Although the Gambia is the smallest country on mainland Africa, its culture is the product of very diverse influences.
The national borders outline a narrow strip on either side of the River Gambia, a body of water that has played a vital part in the nation’s destiny and is known locally simply as “the River”.
Without natural barriers, the Gambia has become home to most of the ethnic groups that are present throughout western Africa, especially those in Senegal.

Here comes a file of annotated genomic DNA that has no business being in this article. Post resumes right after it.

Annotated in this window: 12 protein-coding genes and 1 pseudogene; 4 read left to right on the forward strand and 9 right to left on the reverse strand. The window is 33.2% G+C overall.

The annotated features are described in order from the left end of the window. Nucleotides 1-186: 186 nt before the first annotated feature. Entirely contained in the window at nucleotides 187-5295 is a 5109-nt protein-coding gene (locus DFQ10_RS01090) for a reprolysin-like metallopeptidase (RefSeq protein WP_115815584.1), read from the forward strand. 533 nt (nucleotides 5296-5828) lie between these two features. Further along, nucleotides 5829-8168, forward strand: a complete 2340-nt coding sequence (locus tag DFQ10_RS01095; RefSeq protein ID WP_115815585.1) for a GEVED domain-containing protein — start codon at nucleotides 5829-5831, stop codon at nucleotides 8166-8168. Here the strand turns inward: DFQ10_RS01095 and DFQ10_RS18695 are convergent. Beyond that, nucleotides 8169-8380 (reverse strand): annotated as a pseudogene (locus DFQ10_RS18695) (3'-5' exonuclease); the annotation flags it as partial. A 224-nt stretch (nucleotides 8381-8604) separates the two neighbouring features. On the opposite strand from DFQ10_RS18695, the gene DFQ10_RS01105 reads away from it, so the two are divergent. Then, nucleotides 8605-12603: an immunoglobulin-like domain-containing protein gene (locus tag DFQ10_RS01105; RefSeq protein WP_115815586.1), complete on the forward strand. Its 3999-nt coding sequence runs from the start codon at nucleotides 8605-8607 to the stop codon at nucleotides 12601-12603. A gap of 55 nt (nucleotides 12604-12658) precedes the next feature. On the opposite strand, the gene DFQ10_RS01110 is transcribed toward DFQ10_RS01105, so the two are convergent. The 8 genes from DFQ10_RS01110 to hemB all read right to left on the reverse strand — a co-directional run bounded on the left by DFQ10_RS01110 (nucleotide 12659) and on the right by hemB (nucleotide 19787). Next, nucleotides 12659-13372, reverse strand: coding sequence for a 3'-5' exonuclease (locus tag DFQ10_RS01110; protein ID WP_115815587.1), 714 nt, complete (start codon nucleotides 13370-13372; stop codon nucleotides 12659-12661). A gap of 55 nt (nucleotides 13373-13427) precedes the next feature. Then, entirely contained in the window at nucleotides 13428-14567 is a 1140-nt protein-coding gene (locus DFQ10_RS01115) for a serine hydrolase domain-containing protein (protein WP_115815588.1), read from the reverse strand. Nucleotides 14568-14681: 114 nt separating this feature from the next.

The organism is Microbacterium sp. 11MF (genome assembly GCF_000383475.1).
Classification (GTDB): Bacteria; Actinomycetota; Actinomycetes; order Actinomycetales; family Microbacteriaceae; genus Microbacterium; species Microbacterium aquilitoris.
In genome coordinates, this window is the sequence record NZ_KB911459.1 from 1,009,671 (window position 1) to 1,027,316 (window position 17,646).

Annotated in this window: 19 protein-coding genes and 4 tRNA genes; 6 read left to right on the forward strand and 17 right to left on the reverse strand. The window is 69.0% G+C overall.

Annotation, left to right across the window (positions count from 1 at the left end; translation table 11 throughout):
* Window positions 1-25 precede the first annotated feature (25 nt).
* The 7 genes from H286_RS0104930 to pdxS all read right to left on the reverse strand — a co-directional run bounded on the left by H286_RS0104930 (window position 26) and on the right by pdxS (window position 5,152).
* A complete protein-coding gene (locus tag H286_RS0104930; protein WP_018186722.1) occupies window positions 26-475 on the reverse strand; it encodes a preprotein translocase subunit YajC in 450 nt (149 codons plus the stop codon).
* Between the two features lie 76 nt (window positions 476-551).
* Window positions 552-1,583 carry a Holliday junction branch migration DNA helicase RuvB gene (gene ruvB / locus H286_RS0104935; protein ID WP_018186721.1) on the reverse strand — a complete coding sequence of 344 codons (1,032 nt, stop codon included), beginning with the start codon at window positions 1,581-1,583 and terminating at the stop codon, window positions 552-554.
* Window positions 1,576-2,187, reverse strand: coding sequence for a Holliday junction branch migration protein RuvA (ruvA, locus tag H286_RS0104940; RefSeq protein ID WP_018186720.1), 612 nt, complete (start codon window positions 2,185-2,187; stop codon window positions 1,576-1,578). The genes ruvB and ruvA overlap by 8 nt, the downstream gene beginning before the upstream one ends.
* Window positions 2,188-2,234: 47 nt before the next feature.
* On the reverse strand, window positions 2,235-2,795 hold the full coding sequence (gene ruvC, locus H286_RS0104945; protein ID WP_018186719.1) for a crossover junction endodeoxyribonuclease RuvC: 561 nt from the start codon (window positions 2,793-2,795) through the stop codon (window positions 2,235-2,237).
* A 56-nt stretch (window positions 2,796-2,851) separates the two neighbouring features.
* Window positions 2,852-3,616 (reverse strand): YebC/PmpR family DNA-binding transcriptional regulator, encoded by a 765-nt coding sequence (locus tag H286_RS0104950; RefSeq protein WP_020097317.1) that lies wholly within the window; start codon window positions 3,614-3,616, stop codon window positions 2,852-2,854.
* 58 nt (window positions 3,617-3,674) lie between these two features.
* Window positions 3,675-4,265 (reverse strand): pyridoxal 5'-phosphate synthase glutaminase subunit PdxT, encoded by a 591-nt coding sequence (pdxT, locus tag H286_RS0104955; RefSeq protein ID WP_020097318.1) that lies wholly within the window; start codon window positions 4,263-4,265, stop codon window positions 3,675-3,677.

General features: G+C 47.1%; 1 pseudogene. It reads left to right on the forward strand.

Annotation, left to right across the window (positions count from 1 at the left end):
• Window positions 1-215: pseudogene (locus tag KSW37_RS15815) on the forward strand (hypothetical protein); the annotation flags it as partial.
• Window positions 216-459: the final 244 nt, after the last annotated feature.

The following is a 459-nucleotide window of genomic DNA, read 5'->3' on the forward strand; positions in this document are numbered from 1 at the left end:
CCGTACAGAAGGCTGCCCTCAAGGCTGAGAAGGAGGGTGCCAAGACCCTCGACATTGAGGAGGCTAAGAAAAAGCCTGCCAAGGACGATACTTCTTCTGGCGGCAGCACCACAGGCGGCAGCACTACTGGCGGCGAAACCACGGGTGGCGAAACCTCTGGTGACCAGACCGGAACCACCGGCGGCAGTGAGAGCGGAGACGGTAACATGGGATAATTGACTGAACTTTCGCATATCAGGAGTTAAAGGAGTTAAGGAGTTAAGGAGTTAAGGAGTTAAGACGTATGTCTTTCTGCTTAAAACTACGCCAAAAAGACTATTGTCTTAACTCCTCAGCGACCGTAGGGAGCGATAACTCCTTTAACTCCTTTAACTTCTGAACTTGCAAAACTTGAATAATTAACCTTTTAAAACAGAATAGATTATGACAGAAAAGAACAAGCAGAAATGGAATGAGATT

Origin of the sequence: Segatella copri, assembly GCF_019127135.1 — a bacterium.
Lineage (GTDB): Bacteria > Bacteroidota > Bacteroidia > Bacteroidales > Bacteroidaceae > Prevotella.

Europeans also figure prominently in Gambian history because the River Gambia is navigable deep into the continent, a geographic feature that made this area one of the most profitable sites for the slave trade from the 15th through the 17th centuries.
(It also made it strategic to the halt of this trade once it was outlawed in the 19th century.) Some of this history was popularised in the Alex Haley book and TV series Roots which was set in the Gambia.